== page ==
Researchers who gathered in Boston for the American Psychological Association convention detailed a series of studies suggesting video games can be powerful learning tools — from increasing younger students’ problem-solving potential to improving the suturing skills of laparoscopic surgeons.
One study even looked at whether playingWorld of Warcraft, the world’s biggest multiplayer online game, can improve scientific thinking.
The conclusion? Certain types of video games can have benefits beyond the virtual thrills of blowing up demons.
In one Fordham University study, 122 students in fifth, sixth and seventh grades were asked to think out loud for 20 minutes while playing a game they had never seen before. Researchers studied the children’s statements to see if playing the game improved cognitive and perceptual skills.
While older children seemed more interested in just playing the game, younger children showed more interest in setting up a series of short-term goals needed to help them learn the game.
“The younger kids are focusing more on their planning and problem solving while they are actually playing the game, while adolescents are focusing less on their planning and strategizing and more on the here and now,” said Fordham psychologist Fran Blumberg, who conducted the research last year and plans to submit it for publication. “They’re thinking less strategically than the younger kids.”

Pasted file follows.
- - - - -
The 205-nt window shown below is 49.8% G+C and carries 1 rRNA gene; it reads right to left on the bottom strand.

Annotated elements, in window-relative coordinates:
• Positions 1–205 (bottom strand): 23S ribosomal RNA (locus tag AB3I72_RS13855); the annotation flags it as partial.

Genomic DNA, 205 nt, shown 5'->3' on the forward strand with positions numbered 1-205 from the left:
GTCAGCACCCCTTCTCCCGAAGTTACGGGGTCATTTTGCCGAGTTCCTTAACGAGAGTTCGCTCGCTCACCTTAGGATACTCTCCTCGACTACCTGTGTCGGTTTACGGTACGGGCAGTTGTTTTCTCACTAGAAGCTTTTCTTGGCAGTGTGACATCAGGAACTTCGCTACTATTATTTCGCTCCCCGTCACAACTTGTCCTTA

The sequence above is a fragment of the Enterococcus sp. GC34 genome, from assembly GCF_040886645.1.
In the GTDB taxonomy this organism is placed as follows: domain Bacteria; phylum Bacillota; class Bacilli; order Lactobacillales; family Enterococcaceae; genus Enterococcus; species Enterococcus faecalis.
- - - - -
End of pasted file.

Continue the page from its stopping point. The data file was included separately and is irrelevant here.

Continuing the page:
Studies by Iowa State University psychologist Douglas Gentile and Dr. James Rosser, chief of minimally invasive surgery at Beth Israel Medical Center in New York, compared surgeons who play video games to those who don’t.
The edge went to gamer surgeons, they found, even after taking into account differences in age, years of medical training and the number of laparoscopic surgeries performed. In laparoscopic procedures, surgeons use small incisions, thin surgical tools and video cameras to see inside the body.